Your sexuality or sexual preference is not a choice, it is who you are physically and emotionally attracted to.

Many ask if gays or lesbians choose to be queer or attracted to the same sex.  The simple answer is that people do not choose their sexuality they simply learn physically and emotionally who they find sexually attractive.

Ask yourself .... did you wake up one day and say "Oh, I want to be straight" or "Oh, I way to be a lesbian" or "Oh, I want to be gay" or ....... NO!   It does not work like that, we become aware of who we are both physically and emotionally attracted to and respond to that awareness, we don't just pick a sexuality.

And yes, our sexuality can change or move over time.   While for some they are very certain of their sexuality at an early age for others it can change over time.  They can feel same sex attracted or attracted to the opposite sex or others who feel attracted to the opposite sex and then over time to the same sex and others who feel always attracted to both sexes.  Remember, there is no rule, sexuality is a personal journey for each of us.


'Coming Out' is often referred to as the journey or experience of young people and adults who reveal or tell others that they are gay, lesbian, bi-sexual or transgender.

While 'straight' or heterosexual people (opposite sex attracted) do not need to tell others of their sexuality, as it is presumed that they are 'straight' or 'hetro', for gays and lesbians, or same sex attracted people, they experience a process of 'coming out' or telling others that their sexuality is not 'straight or hetero', that they are queer or gay or same sex attracted.

WHEN SHOULD YOU 'Come Out' ???



Simply answer is when and only when you think and feel it is ok to come out! This is your journey but you should always make sure it is going to be a good and safe journey for you and not a trauma. So choose a time that is good for you when you decided that you want others to know that you are attracted to the same sex.

Many choose to 'come out' firstly to someone they really trust, a friend or family member, a bit like testing out how people are going to respond. Don't assume that everyone's response is going to be the same, negative or positive. Yes, you may have given lots of hints to others about your sexuality but don't assume that they have always picked up on the hints.  Some people may respond with "oh, yeah I already figured that out' while others may be shocked.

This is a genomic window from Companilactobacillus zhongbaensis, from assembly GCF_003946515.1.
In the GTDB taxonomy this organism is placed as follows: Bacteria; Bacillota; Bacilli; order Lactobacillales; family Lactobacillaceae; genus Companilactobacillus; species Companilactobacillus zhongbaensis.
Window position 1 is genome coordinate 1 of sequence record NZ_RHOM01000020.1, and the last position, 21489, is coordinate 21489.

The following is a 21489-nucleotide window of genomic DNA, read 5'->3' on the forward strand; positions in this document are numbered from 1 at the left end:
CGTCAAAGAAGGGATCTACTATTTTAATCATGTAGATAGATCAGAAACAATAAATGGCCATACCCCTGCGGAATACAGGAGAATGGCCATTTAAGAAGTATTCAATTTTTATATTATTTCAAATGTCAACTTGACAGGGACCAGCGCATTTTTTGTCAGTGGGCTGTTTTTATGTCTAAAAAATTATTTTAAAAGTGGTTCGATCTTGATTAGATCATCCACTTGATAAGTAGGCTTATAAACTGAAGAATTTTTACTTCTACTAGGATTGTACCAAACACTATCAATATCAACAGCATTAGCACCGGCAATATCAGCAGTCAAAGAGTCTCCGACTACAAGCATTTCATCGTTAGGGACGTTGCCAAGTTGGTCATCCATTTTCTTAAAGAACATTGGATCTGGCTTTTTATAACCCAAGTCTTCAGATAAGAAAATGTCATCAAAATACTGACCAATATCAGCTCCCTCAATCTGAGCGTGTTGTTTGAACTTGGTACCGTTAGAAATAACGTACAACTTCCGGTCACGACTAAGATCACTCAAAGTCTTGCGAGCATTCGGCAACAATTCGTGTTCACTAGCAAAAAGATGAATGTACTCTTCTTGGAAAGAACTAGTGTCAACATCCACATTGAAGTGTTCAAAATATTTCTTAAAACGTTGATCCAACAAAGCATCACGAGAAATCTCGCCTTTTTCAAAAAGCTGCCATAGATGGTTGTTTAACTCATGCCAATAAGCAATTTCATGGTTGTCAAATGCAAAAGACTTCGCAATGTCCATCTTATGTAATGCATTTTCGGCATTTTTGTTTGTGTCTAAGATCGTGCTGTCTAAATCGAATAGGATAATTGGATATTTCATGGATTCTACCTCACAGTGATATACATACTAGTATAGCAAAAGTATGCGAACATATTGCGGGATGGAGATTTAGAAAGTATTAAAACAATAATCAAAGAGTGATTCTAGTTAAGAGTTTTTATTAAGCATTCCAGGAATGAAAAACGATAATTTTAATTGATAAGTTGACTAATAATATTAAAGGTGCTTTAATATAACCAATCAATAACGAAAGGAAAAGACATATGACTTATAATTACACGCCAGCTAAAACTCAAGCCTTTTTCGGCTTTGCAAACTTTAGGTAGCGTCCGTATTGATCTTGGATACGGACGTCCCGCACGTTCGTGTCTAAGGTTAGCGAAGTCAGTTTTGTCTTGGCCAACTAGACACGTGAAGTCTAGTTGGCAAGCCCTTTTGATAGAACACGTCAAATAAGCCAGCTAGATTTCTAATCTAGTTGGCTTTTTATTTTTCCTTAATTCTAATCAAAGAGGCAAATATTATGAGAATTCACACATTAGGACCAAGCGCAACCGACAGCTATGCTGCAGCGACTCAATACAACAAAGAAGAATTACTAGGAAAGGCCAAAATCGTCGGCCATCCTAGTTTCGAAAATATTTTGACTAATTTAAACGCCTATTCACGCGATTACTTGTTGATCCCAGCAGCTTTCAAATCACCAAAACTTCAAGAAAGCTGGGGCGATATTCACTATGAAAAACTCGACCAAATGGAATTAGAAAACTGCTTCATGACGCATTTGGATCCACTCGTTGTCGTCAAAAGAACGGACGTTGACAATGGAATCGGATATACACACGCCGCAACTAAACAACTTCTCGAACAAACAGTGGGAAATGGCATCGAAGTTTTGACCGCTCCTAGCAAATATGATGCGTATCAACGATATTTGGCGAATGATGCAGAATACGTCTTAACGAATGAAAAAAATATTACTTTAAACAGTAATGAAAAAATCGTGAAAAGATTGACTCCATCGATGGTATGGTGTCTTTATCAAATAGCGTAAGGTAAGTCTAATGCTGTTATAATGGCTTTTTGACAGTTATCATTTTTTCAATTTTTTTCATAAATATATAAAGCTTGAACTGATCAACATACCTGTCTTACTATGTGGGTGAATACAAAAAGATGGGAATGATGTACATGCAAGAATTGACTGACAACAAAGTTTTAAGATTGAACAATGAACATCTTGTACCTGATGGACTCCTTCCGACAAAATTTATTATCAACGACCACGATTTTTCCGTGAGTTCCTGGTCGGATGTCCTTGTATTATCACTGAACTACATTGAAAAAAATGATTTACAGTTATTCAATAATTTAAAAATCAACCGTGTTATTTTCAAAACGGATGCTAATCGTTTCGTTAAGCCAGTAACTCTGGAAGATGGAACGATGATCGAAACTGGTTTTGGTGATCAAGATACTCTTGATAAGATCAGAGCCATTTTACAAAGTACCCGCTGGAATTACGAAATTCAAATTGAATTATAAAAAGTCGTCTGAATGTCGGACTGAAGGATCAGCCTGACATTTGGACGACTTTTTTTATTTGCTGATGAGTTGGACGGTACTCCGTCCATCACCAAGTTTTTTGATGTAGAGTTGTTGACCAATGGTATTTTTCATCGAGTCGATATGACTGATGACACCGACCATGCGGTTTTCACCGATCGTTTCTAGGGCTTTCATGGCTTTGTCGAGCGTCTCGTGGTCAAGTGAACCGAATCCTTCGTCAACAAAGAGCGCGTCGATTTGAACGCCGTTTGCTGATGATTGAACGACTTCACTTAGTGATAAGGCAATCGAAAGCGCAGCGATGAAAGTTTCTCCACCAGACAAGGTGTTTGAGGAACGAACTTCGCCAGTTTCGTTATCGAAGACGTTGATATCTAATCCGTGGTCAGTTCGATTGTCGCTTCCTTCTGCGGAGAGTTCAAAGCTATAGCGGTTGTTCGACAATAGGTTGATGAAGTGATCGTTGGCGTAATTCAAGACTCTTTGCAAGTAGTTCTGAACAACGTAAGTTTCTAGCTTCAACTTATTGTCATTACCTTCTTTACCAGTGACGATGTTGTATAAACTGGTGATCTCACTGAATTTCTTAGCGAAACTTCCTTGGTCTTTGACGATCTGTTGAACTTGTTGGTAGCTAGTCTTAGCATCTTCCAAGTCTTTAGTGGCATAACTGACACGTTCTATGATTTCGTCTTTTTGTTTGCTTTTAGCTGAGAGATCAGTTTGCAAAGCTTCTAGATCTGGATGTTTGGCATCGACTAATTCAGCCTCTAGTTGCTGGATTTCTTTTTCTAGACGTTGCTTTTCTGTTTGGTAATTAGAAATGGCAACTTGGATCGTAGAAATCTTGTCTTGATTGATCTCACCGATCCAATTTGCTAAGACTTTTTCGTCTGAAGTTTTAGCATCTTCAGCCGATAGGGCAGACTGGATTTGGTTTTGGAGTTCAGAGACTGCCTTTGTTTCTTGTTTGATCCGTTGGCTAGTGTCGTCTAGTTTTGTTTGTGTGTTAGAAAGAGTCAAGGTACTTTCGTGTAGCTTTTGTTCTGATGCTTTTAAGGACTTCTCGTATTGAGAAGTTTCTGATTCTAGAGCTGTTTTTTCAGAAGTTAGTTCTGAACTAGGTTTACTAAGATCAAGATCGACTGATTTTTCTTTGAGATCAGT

What should you consider in coming out:

  • Do you have to 'Come Out' now: Wait until it is the right time, don't do it when you are upset or angry or frustrated.  Ask yourself, "why now"?  Is this the best time for you and for those you love?
  • What will happen if you 'Come Out' now:  If the result will only be negative, or mostly negative then perhaps now is not the right time. Know you will be safe if you come out.
  • Have a Plan:  If you are going to 'Come Out' then have an ACTION PLAN around things like: what if I am kicked out of home; what will happen with my school, studies or job; do I have support and people I can talk to or get help from?

    Example of an Aussie lad coming out:




Some times people/friends or family say they already knew or suspected, other times it's a shock:

  • give them time to consider what you have said
  • don't expect them to just go 'ok' as if you are asking for a coffee or drink
  • mum and dad will have had expectations about you growing up and having a straight partner and kids (very heterosexual concepts which are very understandable)
  • if you have been considering coming out for a year or two then give your parents and brothers and sisters double that time, YES DOUBLE THAT TIME, to come to accept your sexuality.  It's a journey of understanding for everyone, not just you!
  • Even when your family and friends are very accepting and supportive don't expect them to understand everything or accept everything simply because you have told them. Give them time to come to accept your new sexual identity because for them it is 'new'.
  • Encourage your parents to talk to PFLAG (Parents and Friends of Lesbians and Gays) or check out the PFLAG page on this website.  Parents often worry about things like getting AIDS or HIV, not having a 'successful' future, not having stable relationships.  These concerns are usually based not on reality but on how they perceive or believe a gay or lesbian lifestyle is like.  These are natural concerns and you need to reassure your parents you are ok and that if they have concerns they should talk to other parents of young gays and lesbians like the parents at PFLAG.
  • Remember that often the reaction of hetrosexual or 'straight' people can be based upon their lack of contact with gay or lesbians in their day to day life or the sterotype images they see or read about in the media. Given them time to get to understand what being queer or gay or lesbian actually means.
  • Getting your parents, brothers, sisters and other straight family members and friends to read information, such as on this site and the links we have provided on this site, may help them to understand a little more about your sexuality.

Remind your friends and parents that you are still the same person as before you told them that you are gay or lesbian.  The only thing that has changed is that you have told them about a part of you that you have kept secret from them until now. Nothing else has changed, you are still the same person.

Examples of coming out - everyone's story is different



    October 2005



    YES I AM

    'YES I AM' was produced by the AIDS ACTION COUNCIL, ACT in 2000 - these stories attest to the often brave, sometimes comic, sometimes harsh experiences of young people coming out 

    The Only Way Out Is In (PDF, 128 kB)

    A great resource for young people who are starting to explore their sexuality or gender.